Today, during a call with investors about earnings, the Yahoo management team presented the investors with a bit of a confidence booster in news of a partnership with Google. According to the press release containing details on Yahoo’s business highlights:
In October, the Company reached an agreement with Google that provides Yahoo with additional flexibility to choose among suppliers of search results and ads. Google’s offerings complement the search services provided by Microsoft, which remains a strong partner, as well as Yahoo’s own search technologies and ad products.
Yahoo & Google Partnership History
You may have forgotten, but this isn’t the first time the two search giants joined hands. The first came in 2000 when Google won the partnership when Yahoo moved away from Inktomi. Yahoo’s search results have rarely been “Yahoo” search results, often being supplied or managed by a provider. In many of these deals, Yahoo not only benefits from the service of a respected search platform but in the deal of 2000, Yahoo gained shares of Google, that was privately-held at the time. Wonder what those stakes look like today?!
During the deal that lasted from 2000 to 2004, Google search results were mixed with Yahoo searches, creating a blend that Yahoo’s algorithm manages. Although Yahoo didn’t have a very large market share at the time (or now) they didn’t care and in the renewal of the Google deal in 2001, the main change was in the Yahoo directory, when it went from being a free platform to a $299 paid system. Since then, Yahoo has connected with Yext for business listing. It’s kind of their strategy, to just generate revenue through partners and businesses that believe in Yahoo. If you’re a statephile, you can check out Danny Sullivan’s article on the old partnership. This first partnership lasted until February 2004, at which time Yahoo returned to using it’s on algorithm and technology for search results and ad delivery.
What should be noted is that each geographical area, such as the UK and Japan, have their own versions of the search results. Part of a global or multilangual optimization strategy involves ensure use of language support for traffic from different locations. You may have seen URLs containing .eu, .au, .fr, or others. In 2010, Yahoo Japan, chose to use Google technology, powering 90 percent of web searches, instead of following the U.S. based Yahoo that elected to use Microsoft Bing in 2010 (NY Times). Chief Executive of Yahoo Japan Masahiro Inoue was quoted as saying, “At the present time, we feel there are quite a few areas where Microsoft is not yet ready, Google is one step ahead in Japanese-language services.”
Nuances of the Current Deal
In this 2015 deal, Google isn’t taking over the results just augmenting the results. After signing a 10-year deal with Microsoft Bing in April 2015, that mirrored the one from 2010, Yahoo had renegotiated the rights to partnerships and the ability to use other technologies in the results, aside from Bing’s. As reported by Vindu Goel in July of this year, “Under the revised deal, Yahoo can use its own search technology or that of other providers for up to 49 percent of its search results.”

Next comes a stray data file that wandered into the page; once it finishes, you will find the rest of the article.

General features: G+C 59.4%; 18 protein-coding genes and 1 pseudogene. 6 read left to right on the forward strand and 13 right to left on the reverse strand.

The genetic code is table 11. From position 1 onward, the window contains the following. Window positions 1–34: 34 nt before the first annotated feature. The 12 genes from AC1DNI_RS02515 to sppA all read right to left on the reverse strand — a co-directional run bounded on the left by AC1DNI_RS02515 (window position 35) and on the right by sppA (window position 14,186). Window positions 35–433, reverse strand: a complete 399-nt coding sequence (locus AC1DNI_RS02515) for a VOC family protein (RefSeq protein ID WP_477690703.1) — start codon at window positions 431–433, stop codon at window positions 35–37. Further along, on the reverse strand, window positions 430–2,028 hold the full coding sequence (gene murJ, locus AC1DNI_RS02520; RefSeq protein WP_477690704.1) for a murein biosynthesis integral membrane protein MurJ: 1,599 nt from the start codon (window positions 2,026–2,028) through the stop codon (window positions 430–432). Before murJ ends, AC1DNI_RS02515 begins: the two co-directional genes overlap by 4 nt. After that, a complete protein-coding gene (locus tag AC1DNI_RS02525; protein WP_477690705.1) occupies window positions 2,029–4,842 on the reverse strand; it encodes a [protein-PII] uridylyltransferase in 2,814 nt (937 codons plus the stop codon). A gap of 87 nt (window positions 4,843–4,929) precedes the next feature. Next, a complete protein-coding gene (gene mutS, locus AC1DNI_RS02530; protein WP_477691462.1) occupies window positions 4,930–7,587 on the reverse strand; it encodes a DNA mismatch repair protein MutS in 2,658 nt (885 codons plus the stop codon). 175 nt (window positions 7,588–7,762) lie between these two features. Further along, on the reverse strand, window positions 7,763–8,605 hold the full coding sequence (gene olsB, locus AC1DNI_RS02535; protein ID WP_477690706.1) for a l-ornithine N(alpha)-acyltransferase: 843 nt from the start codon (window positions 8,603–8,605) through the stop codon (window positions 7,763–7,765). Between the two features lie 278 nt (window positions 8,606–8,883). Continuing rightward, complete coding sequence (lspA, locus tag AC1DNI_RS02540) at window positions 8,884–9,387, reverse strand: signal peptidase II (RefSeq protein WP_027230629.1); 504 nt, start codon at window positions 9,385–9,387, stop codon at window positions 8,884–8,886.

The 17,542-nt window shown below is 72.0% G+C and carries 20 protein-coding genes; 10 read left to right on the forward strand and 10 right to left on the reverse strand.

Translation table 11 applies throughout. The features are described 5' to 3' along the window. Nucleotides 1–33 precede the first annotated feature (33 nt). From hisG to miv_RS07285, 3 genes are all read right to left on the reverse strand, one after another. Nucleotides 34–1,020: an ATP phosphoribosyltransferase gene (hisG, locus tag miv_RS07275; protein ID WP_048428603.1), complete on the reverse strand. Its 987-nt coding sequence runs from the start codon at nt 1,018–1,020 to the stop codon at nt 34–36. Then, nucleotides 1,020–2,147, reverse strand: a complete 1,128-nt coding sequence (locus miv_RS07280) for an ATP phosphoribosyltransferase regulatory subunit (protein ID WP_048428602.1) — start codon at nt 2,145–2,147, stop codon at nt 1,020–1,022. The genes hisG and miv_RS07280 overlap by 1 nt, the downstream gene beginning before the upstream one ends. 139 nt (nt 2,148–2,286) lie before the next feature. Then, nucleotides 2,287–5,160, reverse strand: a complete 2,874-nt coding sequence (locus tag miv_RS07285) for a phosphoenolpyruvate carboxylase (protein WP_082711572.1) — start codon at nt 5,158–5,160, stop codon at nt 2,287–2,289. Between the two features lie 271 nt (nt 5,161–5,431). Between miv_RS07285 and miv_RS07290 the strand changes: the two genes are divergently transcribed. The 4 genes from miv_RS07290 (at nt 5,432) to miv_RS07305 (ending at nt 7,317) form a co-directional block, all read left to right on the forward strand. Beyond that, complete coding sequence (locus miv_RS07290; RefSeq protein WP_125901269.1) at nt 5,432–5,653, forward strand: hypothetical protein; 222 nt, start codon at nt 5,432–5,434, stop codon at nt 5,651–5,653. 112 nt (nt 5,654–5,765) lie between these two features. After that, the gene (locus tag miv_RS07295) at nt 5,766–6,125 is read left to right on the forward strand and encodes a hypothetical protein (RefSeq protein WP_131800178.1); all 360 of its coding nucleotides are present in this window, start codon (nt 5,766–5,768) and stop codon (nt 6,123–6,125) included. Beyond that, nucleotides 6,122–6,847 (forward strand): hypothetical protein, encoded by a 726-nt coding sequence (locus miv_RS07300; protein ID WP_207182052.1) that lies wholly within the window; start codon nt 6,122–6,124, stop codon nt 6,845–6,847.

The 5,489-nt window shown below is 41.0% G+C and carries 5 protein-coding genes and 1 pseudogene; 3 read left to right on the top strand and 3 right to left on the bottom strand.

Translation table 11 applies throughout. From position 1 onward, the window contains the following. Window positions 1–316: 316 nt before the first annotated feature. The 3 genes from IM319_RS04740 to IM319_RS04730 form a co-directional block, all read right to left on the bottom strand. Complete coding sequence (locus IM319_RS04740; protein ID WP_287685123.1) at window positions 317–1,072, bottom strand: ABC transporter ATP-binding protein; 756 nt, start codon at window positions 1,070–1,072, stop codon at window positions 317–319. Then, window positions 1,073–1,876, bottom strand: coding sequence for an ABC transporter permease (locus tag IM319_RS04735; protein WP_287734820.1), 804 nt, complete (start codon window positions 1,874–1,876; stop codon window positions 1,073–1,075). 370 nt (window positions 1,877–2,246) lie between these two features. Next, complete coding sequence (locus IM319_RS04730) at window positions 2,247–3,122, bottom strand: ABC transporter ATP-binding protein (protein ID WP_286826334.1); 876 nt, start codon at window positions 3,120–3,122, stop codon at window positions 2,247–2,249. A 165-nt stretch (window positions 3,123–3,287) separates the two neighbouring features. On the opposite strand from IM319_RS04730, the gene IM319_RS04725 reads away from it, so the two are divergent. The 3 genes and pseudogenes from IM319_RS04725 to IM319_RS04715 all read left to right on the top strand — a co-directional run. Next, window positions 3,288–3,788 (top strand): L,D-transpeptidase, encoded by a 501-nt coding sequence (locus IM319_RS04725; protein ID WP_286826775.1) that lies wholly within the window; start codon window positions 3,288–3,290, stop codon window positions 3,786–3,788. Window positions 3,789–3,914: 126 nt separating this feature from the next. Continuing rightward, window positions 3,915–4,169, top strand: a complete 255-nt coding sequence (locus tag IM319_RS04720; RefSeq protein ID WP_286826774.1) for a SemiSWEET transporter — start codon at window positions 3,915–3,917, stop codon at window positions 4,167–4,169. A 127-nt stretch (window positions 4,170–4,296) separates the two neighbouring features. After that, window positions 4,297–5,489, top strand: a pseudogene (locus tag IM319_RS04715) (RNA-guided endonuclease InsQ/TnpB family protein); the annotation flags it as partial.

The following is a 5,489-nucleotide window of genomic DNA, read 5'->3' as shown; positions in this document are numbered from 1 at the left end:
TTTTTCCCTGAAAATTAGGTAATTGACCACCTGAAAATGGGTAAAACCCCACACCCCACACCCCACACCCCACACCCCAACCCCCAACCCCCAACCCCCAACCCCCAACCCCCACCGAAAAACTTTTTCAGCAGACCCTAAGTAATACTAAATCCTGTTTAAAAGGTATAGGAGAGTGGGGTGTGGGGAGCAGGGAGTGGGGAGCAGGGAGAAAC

What this really means is that Bing is used for 51% of all Yahoo search results. The other 49% is up to Yahoo to fill in. That means it can be Yahoo, Google, Blekko, you name it. This deal and many others with Yahoo focus on ad revenue more than the search results. And that ladies and gentlemen is part of the reason why Yahoo has seen a steady decline in their share of search and revenue. Little innovation has come from the Yahoo camp, relying on the recognition and quality of other providers to do the “lifting” when it comes to results.
Contained in the legal filings, the deal has these key elements:
- Effective Period: October 1, 2015 until December 31, 2015.
- Both free and paid Google results are included.
- The 51/49 limit does not extend to Mobile Devices (whatcha doing, Bing?!).
- Only global property not included in the Google deal is Europe (Anti-trust may be to blame, according to SEL).
- No guaranteed delivery of Google results, but Yahoo gets a cut of ad revenue.
The only other catch is that the deal isn’t fully implemented yet as the European Union (EU), US Department of Justice, and Indiana all have some say in the agreement and could feasible nix it.
This is all very familiar territory for us digital technophiles. We have sensed tremors in the force for a while but it is only recently that we’re seeing some of the cards being played by Yahoo and Google. Yahoo just doesn’t appear to be holding many good ones and I would wager that at some point in the future, we may see Yahoo pull out of the search game all together in favor of an alternative platform such as live streaming or content aggregation.